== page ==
* The obituary of Bridey Murphy Corkell appeared in Chicago Tribune, August 10, 1957. Bridey Corkell immigrated to the US in 1908. Although VT claimed that she did not know Mrs. Corkell’s maiden name, Bridey’s spinster sister Mary Murphy was living with the Corkells, as seen in the 1930 census – (U.S.Census, April 1, 1930, State of Illinois, County of Cook, City of Chicago, enumeration district 1955, p. 19-A, family 428 – details given in Wikipedia). Pro Bernstein websites mention that Mrs. Corkell’s maiden name was not known.

* Mrs. Corkell (nee Bridey Murphy) was the mother of seven. Virginia (VT), as a little girl was curious about the Corkell family’s Irish background. All this information was in Chicago American.

* Life magazine reported that a childhood friend of VT said that when VT was very young she was in the habit of speaking in an Irish brogue. Another one-time neighbourhood play mate of VT, who remembered her well said: "She had a good imagination. I always thought she could write a book." The June 25, 1956 issue of Life published a short article "Bridie Search Ends at Last" and a photograph of Mrs. Corkell with her grandchildren.

An Explanation - The details of VT’s hypnotic memories no doubt look impressive. Indeed several newspapers sent reporters to Ireland to investigate, and some of the names and places mentioned by VT were confirmed. However the names and the incidents connected with VT look plainly like the ‘raw material’ for the Bridey story. Consider the following – the "Irish" background of VT, the association with a family with an Irish background during her impressionable years; there was a real live "Bridey Murphy" (Bridey Murphy Corkell) of the 20th century who was her neighbour – these are all significant findings. Almost any hypnotic subject capable of going into a deep trance will babble about a previous existence if the hypnotist asks him/her to. It has often been found that these subjects are just weaving together long forgotten bits of information acquired during their early years. These subjects, who are highly suggestible, manufacture their previous "lives" out of bits and pieces of their own past in order to please the hypnotist.

All things considered, ‘Bridey Murphy’ provides a classic case of cryptoamnesia – a phenomenon first described by 19th century Swiss psychologist-philosopher-physician, Theodore Flournoy. According to this theory, the human mind is like a library filled with years and years of overheard conversations, pictures, newspaper stories, TV shows, books and songs. Nothing is ever lost; everything seen or heard remains ‘on file’. Though consciously forgotten, these bits and pieces of information and experience can later form the basis of fully blown fantasies that emerge under hypnosis, as personal "memories."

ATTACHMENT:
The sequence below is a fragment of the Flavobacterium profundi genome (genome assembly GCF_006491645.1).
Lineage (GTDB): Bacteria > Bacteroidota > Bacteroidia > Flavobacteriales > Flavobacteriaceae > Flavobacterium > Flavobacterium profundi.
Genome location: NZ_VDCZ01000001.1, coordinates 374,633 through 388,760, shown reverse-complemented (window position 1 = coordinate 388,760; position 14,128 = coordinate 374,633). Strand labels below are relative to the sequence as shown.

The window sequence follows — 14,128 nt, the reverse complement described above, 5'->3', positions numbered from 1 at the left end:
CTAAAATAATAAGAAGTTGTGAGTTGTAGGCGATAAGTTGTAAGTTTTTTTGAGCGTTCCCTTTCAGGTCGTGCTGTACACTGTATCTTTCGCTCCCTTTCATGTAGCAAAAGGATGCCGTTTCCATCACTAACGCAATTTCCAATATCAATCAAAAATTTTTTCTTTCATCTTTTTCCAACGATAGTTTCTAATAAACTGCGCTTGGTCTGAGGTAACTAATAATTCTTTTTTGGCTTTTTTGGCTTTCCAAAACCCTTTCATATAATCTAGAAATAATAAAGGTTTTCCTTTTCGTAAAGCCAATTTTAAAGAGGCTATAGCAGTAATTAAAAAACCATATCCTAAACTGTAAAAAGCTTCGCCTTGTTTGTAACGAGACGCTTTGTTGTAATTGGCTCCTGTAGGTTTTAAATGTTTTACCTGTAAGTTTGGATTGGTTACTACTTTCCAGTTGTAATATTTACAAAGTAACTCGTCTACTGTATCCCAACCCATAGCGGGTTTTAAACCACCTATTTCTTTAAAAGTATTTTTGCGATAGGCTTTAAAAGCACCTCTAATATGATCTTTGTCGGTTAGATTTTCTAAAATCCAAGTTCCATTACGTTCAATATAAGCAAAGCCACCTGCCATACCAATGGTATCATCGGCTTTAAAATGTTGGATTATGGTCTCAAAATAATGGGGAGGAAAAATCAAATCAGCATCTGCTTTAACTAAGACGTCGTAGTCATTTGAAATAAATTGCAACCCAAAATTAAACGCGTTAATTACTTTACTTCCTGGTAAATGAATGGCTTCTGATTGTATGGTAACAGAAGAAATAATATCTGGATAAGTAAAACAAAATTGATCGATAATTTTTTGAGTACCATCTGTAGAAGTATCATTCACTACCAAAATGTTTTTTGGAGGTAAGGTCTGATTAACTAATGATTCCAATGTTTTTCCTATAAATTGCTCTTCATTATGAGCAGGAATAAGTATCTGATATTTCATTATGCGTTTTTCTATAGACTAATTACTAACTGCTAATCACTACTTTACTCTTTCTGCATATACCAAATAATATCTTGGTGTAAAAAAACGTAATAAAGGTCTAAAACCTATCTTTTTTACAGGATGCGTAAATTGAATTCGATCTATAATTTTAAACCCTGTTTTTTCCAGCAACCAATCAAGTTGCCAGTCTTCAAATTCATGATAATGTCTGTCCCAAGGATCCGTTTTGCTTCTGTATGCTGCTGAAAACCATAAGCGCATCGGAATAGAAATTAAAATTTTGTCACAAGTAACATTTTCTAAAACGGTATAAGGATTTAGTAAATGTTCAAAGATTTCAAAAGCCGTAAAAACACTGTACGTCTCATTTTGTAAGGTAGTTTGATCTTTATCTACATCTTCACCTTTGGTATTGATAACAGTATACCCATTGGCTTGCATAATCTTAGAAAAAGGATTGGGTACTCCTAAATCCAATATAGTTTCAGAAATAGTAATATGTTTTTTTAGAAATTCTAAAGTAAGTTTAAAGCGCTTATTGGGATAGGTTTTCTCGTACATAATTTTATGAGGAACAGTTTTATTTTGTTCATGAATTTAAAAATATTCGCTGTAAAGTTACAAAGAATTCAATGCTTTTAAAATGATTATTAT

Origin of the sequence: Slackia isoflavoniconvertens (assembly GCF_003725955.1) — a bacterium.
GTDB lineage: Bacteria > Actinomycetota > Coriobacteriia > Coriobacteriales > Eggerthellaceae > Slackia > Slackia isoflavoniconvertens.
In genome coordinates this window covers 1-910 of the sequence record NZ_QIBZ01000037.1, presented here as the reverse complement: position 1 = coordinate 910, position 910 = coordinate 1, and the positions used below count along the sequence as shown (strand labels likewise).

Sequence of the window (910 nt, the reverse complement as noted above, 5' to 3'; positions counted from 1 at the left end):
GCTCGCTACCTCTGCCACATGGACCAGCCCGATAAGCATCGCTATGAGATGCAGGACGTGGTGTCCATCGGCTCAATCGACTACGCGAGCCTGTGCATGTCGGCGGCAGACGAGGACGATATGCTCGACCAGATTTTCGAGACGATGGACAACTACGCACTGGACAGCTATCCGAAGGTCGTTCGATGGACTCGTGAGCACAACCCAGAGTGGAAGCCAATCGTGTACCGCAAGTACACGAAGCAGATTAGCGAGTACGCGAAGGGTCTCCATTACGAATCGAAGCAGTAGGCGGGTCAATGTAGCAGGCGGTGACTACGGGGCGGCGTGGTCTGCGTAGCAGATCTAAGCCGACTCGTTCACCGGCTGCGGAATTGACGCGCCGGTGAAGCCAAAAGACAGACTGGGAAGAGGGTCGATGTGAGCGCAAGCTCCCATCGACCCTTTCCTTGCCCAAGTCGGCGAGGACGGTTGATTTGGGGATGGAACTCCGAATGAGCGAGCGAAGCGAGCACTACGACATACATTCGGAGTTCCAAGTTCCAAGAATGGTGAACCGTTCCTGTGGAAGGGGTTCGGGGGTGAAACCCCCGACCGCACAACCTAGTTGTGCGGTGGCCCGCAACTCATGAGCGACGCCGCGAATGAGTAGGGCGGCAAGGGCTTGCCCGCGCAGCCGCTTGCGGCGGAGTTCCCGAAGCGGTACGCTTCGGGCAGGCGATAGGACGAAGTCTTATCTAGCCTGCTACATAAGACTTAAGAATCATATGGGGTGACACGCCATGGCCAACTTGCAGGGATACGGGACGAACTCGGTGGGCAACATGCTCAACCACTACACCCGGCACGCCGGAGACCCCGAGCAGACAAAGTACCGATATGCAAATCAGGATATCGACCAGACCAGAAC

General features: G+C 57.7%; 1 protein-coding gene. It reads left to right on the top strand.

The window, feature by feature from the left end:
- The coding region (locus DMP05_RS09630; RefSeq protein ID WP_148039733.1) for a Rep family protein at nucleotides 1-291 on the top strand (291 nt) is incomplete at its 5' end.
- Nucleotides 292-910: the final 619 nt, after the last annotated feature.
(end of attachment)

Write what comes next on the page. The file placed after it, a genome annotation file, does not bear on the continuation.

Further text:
In fact, experts who examined the case of VT came to the conclusion that the best way to examine the truth was not to check back to Ireland, but to her own childhood and her relationship with her parents.

Past-life Recall as Proof for Reincarnation – Many people who accept reincarnation today, claim that it can be scientifically proven. They usually ground their belief on actual instances of such recall. There are two distinct forms of this phenomenon

1. Hypnotic Regression – Hypnosis is a method of inducing an altered state of consciousness, which causes a person to become very receptive to the hypnotists suggestions. It is however a fact that hypnosis can mix fantasy with real memories. Since the information the subjects supply couldn’t have been normally learned during their normal life span, it is supposed that they really recall past lives. There are however other possibilities of explanation.